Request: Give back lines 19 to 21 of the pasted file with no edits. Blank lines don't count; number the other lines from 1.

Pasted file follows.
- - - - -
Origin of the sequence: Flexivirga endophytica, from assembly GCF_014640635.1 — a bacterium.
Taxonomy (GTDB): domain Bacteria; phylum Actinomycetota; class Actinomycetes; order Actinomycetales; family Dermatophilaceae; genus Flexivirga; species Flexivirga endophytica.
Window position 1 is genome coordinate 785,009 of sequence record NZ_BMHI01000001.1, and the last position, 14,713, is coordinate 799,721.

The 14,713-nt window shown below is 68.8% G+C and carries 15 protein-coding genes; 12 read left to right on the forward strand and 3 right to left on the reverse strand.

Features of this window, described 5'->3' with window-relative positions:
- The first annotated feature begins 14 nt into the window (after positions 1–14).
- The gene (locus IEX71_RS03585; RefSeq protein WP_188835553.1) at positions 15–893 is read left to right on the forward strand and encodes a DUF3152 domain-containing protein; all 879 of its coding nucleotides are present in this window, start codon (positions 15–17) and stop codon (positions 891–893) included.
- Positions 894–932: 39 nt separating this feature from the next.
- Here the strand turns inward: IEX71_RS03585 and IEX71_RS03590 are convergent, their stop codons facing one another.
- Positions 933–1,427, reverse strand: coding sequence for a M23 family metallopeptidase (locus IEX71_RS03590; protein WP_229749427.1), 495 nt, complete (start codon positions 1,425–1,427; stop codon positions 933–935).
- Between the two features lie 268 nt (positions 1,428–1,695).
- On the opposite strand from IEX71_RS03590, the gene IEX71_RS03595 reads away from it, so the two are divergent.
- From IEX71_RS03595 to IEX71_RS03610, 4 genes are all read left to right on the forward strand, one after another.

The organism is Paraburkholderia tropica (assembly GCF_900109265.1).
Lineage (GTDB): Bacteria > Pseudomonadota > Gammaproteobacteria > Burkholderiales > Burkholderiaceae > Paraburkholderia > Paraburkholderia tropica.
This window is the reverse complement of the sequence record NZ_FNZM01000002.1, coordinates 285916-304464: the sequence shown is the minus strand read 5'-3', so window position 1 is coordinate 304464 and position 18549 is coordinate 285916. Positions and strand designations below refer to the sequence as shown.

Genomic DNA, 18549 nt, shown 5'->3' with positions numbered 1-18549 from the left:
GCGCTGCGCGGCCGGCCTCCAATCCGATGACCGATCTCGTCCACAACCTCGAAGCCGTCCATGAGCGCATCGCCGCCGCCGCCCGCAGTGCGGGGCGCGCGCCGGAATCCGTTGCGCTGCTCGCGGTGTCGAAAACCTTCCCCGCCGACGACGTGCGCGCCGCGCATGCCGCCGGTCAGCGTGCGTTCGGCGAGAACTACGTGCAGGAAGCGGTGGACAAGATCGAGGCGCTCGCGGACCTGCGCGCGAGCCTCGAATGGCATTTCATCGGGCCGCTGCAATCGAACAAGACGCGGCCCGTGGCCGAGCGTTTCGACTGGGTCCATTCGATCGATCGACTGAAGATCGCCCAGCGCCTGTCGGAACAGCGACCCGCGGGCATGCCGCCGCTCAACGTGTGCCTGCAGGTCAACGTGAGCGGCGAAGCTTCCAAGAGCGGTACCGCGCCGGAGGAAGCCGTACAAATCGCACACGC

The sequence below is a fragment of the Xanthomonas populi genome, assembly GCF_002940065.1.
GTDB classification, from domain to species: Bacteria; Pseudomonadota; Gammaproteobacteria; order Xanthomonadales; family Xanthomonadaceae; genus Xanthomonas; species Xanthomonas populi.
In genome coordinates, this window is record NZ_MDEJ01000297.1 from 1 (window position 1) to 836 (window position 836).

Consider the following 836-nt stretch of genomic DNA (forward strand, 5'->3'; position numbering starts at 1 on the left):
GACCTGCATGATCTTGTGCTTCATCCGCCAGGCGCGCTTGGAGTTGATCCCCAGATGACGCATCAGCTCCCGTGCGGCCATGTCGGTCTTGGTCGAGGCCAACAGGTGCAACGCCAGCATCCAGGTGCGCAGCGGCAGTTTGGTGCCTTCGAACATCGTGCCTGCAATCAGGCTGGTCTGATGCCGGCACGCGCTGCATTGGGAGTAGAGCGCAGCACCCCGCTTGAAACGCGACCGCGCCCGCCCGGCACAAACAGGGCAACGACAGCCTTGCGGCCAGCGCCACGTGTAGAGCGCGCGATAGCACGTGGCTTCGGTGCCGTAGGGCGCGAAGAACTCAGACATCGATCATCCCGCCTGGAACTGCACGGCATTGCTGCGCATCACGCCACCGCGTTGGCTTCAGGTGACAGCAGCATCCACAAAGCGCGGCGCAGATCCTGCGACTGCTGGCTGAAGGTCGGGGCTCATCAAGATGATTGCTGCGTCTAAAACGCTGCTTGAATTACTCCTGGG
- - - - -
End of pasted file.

The sequence below is a fragment of the Xanthomonas populi genome, assembly GCF_002940065.1.
GTDB classification, from domain to species: Bacteria; Pseudomonadota; Gammaproteobacteria; order Xanthomonadales; family Xanthomonadaceae; genus Xanthomonas; species Xanthomonas populi.
In genome coordinates, this window is record NZ_MDEJ01000297.1 from 1 (window position 1) to 836 (window position 836).